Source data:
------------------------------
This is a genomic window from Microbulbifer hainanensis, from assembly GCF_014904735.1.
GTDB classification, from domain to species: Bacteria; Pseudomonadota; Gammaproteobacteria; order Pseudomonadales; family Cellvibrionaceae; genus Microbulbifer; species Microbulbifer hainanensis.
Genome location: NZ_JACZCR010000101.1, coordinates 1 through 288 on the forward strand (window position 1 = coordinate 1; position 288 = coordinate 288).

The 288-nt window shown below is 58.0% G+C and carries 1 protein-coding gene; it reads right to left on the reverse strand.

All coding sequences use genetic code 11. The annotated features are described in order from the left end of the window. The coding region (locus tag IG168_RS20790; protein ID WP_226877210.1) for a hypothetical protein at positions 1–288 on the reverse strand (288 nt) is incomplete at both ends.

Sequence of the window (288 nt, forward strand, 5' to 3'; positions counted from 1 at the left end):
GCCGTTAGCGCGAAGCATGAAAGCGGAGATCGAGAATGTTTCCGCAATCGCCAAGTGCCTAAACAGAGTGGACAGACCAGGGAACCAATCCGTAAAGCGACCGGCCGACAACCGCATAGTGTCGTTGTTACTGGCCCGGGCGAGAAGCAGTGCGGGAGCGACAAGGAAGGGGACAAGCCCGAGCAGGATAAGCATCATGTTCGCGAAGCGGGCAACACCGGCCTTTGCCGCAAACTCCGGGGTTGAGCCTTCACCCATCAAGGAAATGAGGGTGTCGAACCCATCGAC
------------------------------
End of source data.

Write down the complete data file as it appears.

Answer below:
This is a genomic window from Microbulbifer hainanensis, from assembly GCF_014904735.1.
GTDB classification, from domain to species: Bacteria; Pseudomonadota; Gammaproteobacteria; order Pseudomonadales; family Cellvibrionaceae; genus Microbulbifer; species Microbulbifer hainanensis.
Genome location: NZ_JACZCR010000101.1, coordinates 1 through 288 on the forward strand (window position 1 = coordinate 1; position 288 = coordinate 288).

The 288-nt window shown below is 58.0% G+C and carries 1 protein-coding gene; it reads right to left on the reverse strand.

All coding sequences use genetic code 11. The annotated features are described in order from the left end of the window. The coding region (locus tag IG168_RS20790; protein ID WP_226877210.1) for a hypothetical protein at positions 1–288 on the reverse strand (288 nt) is incomplete at both ends.

Sequence of the window (288 nt, forward strand, 5' to 3'; positions counted from 1 at the left end):
GCCGTTAGCGCGAAGCATGAAAGCGGAGATCGAGAATGTTTCCGCAATCGCCAAGTGCCTAAACAGAGTGGACAGACCAGGGAACCAATCCGTAAAGCGACCGGCCGACAACCGCATAGTGTCGTTGTTACTGGCCCGGGCGAGAAGCAGTGCGGGAGCGACAAGGAAGGGGACAAGCCCGAGCAGGATAAGCATCATGTTCGCGAAGCGGGCAACACCGGCCTTTGCCGCAAACTCCGGGGTTGAGCCTTCACCCATCAAGGAAATGAGGGTGTCGAACCCATCGAC